Do capuchin monkeys (Sapajus apella) use exploration to form intuitions about physical properties?

Eleanor Jordan, Christoph Johannes Voelter, Amanda Madeleine Seed*

*Corresponding author for this work

Research output: Contribution to journalArticlepeer-review

2 Citations (Scopus)
4 Downloads (Pure)


Humans’ flexible innovation relies on our capacity to accurately predict objects’ behaviour. These predictions may originate from a “physics-engine” in the brain which simulates our environment. To explore the evolutionary origins of intuitive physics, we investigate whether capuchin monkeys’ object exploration supports learning. Two capuchin groups experienced exploration sessions involving multiple copies of two objects, one object was easily opened (functional), the other was not (non-functional). We used two within-subject conditions (enrichment-then-test, and test-only) with two object sets per group. Monkeys then underwent individual test sessions where the objects contained rewards, and they choose one to attempt to open. The monkeys spontaneously explored, performing actions which yielded functional information. At test, both groups chose functional objects above chance. While high performance of the test-only group precluded us from establishing learning during exploration, this study reveals the promise of harnessing primates’ natural exploratory tendencies to understand how they see the world.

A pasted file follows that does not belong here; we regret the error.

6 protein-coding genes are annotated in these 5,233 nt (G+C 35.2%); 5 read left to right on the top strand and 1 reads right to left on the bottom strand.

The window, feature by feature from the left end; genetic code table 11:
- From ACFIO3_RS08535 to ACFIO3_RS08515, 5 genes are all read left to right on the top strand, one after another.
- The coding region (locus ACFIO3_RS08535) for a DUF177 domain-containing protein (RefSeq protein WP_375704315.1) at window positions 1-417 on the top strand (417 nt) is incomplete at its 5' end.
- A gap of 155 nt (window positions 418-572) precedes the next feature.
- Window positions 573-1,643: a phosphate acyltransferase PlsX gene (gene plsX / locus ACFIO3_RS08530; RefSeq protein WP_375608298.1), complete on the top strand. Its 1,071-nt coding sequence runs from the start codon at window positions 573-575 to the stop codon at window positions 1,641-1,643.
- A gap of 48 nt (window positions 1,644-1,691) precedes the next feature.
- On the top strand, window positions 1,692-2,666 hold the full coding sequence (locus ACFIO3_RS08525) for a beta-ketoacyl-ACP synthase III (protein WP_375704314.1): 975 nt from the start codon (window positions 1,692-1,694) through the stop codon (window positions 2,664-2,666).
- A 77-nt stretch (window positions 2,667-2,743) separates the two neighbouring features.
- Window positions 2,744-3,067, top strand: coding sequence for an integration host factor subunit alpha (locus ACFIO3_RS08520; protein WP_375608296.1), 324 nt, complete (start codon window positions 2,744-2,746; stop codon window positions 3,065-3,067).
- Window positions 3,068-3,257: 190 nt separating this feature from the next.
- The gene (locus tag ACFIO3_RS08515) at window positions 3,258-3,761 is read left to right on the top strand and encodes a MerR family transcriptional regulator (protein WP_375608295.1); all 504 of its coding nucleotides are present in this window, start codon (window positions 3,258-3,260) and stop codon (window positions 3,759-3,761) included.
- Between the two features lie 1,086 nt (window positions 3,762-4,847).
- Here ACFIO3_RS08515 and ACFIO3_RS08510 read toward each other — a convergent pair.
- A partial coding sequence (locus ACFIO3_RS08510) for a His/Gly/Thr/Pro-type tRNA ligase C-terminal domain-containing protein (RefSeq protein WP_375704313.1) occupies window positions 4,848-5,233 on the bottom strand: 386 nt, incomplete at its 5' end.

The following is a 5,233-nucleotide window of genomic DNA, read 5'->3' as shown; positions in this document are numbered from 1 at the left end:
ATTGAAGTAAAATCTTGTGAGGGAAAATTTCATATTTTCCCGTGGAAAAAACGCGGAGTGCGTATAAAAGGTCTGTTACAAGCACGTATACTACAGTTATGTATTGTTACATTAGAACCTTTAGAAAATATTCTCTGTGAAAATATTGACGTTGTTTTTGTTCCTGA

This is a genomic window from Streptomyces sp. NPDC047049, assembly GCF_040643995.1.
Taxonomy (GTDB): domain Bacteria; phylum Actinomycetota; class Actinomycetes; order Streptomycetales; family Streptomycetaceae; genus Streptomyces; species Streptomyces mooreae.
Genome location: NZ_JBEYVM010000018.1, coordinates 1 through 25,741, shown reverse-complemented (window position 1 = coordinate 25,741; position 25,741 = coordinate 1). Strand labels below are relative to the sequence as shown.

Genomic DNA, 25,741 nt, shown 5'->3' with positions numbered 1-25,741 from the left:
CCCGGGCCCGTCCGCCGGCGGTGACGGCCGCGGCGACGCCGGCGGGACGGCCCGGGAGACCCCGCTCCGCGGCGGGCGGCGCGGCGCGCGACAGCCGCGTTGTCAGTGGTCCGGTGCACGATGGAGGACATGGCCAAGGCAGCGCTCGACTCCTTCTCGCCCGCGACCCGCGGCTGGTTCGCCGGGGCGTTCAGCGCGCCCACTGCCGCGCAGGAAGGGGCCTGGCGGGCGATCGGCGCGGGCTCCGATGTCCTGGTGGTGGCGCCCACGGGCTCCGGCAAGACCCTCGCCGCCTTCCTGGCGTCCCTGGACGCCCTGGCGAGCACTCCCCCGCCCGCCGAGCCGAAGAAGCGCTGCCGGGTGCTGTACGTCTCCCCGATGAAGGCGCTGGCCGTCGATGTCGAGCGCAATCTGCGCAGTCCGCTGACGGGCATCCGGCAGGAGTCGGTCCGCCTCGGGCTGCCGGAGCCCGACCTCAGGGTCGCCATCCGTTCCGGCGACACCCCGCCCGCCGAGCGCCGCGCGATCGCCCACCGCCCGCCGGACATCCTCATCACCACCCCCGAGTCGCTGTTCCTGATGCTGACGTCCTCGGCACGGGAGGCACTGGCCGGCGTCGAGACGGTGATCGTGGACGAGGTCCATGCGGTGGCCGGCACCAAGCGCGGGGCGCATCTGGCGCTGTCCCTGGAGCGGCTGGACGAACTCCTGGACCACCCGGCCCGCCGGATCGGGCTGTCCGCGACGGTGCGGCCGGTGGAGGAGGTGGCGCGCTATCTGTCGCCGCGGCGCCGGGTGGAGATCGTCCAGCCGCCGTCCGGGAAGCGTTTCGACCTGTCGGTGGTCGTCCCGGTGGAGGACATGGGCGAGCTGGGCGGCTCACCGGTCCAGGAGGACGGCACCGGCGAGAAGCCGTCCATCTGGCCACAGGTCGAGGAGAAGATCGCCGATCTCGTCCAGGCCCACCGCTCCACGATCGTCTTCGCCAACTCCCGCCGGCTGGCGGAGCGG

Original languageEnglish
Number of pages13
JournalCognitive Neuropsychology
VolumeLatest Articles
Early online date22 Jun 2022
Publication statusE-pub ahead of print - 22 Jun 2022


  • Exploration
  • Curiosity
  • Physical cognition
  • Learning
  • Capuchin monkeys


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